How to convert a street address to longitude and latitude (geocoding) via web services (Google)

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Several years ago, I wrote a blog entry detailing how to use (and Yahoo!) web services to geocode an address. Since then both web services have changed a little and I found myself needing to update my code to support non-US locations. Below is sample code showing how to use Google’s Geocoding web service to get longitude and latitude values for addresses.
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Securing ASP.NET Web Sites: Form Caching

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What is “Form Caching Vulnerability”?

The Form Caching Vulnerability allows sensitive form fields to be cached and retrieved by another user on the same client.

CWE-525: Information Exposure Through Browser Caching

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Securing ASP.NET Web Sites: Cookie Vulnerabilities

This is the first of my series on securing ASP.NET web sites. As I work through various vulnerabilities, I’ll document instructions for fellow web developers in hopes that we can help build more secure web applications. The Cookie Vulnerability falls under the common vulnerability name of “Broken Authentication and Session Management.”

What is “Broken Authentication and Session Management”?

This cookie vulnerability is OWASP 2010 A3. You can read more at Top 10 2010-A3-Broken Authentication and Session Management. This threat applies to application functions related to authentication and session management not implemented correctly, allowing attackers to compromise passwords, keys, session tokens, or exploit other implementation flaws to assume other users’ identities.
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Comicster Skin: The Hero Initiative

For my first Comicster Skin, I decided to build a customized user interface highlighting the Hero Initiative. I’ve been a bronze member for the last couple of years (ever since I discovered the charity) and I felt that the idea of making a skin to highlight the Hero Initiative would be a great idea. At the least, I figure that it will bring a some exposure for the charity and maybe some of Comicster’s users will read about the charity and become members.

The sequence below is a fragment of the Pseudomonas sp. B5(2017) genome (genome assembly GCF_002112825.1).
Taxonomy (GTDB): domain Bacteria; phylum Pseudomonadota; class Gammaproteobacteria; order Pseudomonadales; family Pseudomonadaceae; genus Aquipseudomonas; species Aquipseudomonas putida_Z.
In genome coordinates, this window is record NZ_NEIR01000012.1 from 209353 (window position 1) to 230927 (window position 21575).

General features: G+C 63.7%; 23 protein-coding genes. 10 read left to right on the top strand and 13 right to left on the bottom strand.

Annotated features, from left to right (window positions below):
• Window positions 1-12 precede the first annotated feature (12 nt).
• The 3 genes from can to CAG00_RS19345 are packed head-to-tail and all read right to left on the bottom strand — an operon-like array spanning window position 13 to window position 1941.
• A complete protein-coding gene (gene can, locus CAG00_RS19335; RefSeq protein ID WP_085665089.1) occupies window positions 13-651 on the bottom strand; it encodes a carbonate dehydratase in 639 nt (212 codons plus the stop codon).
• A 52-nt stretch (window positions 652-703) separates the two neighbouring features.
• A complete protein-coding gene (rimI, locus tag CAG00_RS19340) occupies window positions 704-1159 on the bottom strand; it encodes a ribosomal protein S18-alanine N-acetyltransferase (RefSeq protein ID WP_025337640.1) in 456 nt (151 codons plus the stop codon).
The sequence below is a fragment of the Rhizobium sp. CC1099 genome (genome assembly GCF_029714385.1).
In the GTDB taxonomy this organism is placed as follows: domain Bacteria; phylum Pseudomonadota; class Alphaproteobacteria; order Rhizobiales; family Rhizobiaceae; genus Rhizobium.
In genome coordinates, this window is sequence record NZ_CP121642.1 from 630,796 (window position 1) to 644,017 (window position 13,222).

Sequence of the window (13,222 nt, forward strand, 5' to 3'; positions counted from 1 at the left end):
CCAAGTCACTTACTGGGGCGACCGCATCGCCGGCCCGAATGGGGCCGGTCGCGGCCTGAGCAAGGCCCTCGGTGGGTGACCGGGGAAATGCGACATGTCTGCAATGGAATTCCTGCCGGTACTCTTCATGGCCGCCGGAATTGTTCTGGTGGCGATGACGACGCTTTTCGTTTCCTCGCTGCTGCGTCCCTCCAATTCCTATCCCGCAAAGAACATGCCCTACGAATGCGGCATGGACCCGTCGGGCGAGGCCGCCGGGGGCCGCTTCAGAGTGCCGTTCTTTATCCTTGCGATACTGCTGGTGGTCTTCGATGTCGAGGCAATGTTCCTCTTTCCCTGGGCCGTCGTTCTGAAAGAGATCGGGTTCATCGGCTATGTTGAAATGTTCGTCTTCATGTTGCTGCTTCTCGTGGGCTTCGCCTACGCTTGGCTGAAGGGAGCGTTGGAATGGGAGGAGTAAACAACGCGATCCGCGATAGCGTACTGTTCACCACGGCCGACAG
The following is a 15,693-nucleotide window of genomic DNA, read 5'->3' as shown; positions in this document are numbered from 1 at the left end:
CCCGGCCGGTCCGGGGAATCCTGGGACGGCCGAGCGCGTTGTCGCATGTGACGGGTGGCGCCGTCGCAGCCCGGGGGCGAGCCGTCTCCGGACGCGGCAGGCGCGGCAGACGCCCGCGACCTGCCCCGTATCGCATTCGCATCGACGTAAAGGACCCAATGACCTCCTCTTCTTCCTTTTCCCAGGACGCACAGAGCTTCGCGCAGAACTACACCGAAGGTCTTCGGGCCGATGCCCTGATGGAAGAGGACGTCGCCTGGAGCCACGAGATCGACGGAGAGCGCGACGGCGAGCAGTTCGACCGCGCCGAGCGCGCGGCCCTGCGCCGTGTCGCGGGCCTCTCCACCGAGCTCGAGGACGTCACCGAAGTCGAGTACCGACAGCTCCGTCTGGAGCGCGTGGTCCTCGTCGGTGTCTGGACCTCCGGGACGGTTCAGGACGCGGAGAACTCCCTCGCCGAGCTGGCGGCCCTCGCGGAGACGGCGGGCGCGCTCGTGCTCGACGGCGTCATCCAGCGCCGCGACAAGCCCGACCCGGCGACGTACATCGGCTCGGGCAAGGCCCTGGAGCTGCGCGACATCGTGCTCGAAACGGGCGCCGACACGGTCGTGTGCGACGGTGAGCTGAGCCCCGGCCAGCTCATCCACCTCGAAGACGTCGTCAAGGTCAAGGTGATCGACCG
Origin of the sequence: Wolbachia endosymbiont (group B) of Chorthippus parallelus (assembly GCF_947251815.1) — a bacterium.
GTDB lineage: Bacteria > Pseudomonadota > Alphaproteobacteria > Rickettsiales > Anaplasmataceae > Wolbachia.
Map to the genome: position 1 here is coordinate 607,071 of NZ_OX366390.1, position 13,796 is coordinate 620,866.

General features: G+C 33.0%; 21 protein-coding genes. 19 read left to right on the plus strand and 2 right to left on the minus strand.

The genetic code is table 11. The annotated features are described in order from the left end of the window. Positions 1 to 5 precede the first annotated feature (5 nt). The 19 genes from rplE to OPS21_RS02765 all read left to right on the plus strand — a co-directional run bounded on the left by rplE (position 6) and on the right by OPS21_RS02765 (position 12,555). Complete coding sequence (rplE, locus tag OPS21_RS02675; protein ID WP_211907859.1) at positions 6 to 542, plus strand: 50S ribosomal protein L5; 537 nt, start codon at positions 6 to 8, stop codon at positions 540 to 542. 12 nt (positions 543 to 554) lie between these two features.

A little bit about the Hero Initiative:

In late 2000, a consortium of comic publishers came up with the idea to create a financial safety net for comic creators, much in the same fashion that exists in almost any other trade from plumbing to pottery. By March of 2001, the federal government approved The Hero Initiative as a publicly supported not-for-profit corporation under section 501 (c) (3).

Since its inception, The Hero Initiative (Formerly known as A.C.T.O.R., A Commitment To Our Roots) has had the good fortune to grant over $400,000 to the comic book veterans who have paved the way for those in the industry today.

The Hero Initiative is the first-ever federally chartered not-for-profit corporation dedicated strictly to helping comic book creators in need. Hero creates a financial safety net for yesterdays’ creators who may need emergency medical aid, financial support for essentials of life, and an avenue back into paying work. It’s a chance for all of us to give back something to the people who have given us so much enjoyment.

The Hero Initiative,

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